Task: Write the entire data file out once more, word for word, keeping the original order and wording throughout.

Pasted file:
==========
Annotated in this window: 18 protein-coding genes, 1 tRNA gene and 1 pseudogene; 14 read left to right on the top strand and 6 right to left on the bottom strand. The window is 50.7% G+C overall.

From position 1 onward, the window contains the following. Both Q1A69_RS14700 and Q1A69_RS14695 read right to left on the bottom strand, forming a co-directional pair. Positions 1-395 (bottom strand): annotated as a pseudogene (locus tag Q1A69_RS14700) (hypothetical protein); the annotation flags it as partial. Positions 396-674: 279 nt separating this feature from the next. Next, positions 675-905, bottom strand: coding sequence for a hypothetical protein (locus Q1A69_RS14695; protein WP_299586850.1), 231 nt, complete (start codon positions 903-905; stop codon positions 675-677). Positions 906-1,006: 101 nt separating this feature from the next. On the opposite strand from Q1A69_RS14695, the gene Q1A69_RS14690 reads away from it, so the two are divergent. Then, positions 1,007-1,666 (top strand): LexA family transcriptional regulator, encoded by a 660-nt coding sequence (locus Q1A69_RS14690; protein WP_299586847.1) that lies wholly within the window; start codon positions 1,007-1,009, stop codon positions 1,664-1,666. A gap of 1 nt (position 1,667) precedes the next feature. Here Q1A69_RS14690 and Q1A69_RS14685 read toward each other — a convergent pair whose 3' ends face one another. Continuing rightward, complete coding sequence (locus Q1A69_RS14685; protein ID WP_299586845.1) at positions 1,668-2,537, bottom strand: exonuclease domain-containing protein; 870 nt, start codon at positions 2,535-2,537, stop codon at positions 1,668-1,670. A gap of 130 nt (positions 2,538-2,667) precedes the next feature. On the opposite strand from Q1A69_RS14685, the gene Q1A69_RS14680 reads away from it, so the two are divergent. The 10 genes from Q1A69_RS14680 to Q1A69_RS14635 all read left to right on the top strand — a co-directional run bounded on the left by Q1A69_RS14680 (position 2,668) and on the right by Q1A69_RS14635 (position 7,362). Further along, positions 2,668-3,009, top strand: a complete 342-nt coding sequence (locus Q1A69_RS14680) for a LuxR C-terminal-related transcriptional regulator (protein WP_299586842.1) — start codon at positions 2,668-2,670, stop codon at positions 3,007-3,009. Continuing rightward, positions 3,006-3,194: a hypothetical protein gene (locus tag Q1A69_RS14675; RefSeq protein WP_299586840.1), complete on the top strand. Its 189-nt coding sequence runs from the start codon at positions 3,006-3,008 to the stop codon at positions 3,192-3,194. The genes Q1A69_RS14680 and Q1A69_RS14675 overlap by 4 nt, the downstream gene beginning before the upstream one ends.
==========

Annotated in this window: 18 protein-coding genes, 1 tRNA gene and 1 pseudogene; 14 read left to right on the top strand and 6 right to left on the bottom strand. The window is 50.7% G+C overall.

From position 1 onward, the window contains the following. Both Q1A69_RS14700 and Q1A69_RS14695 read right to left on the bottom strand, forming a co-directional pair. Positions 1-395 (bottom strand): annotated as a pseudogene (locus tag Q1A69_RS14700) (hypothetical protein); the annotation flags it as partial. Positions 396-674: 279 nt separating this feature from the next. Next, positions 675-905, bottom strand: coding sequence for a hypothetical protein (locus Q1A69_RS14695; protein WP_299586850.1), 231 nt, complete (start codon positions 903-905; stop codon positions 675-677). Positions 906-1,006: 101 nt separating this feature from the next. On the opposite strand from Q1A69_RS14695, the gene Q1A69_RS14690 reads away from it, so the two are divergent. Then, positions 1,007-1,666 (top strand): LexA family transcriptional regulator, encoded by a 660-nt coding sequence (locus Q1A69_RS14690; protein WP_299586847.1) that lies wholly within the window; start codon positions 1,007-1,009, stop codon positions 1,664-1,666. A gap of 1 nt (position 1,667) precedes the next feature. Here Q1A69_RS14690 and Q1A69_RS14685 read toward each other — a convergent pair whose 3' ends face one another. Continuing rightward, complete coding sequence (locus Q1A69_RS14685; protein ID WP_299586845.1) at positions 1,668-2,537, bottom strand: exonuclease domain-containing protein; 870 nt, start codon at positions 2,535-2,537, stop codon at positions 1,668-1,670. A gap of 130 nt (positions 2,538-2,667) precedes the next feature. On the opposite strand from Q1A69_RS14685, the gene Q1A69_RS14680 reads away from it, so the two are divergent. The 10 genes from Q1A69_RS14680 to Q1A69_RS14635 all read left to right on the top strand — a co-directional run bounded on the left by Q1A69_RS14680 (position 2,668) and on the right by Q1A69_RS14635 (position 7,362). Further along, positions 2,668-3,009, top strand: a complete 342-nt coding sequence (locus Q1A69_RS14680) for a LuxR C-terminal-related transcriptional regulator (protein WP_299586842.1) — start codon at positions 2,668-2,670, stop codon at positions 3,007-3,009. Continuing rightward, positions 3,006-3,194: a hypothetical protein gene (locus tag Q1A69_RS14675; RefSeq protein WP_299586840.1), complete on the top strand. Its 189-nt coding sequence runs from the start codon at positions 3,006-3,008 to the stop codon at positions 3,192-3,194. The genes Q1A69_RS14680 and Q1A69_RS14675 overlap by 4 nt, the downstream gene beginning before the upstream one ends.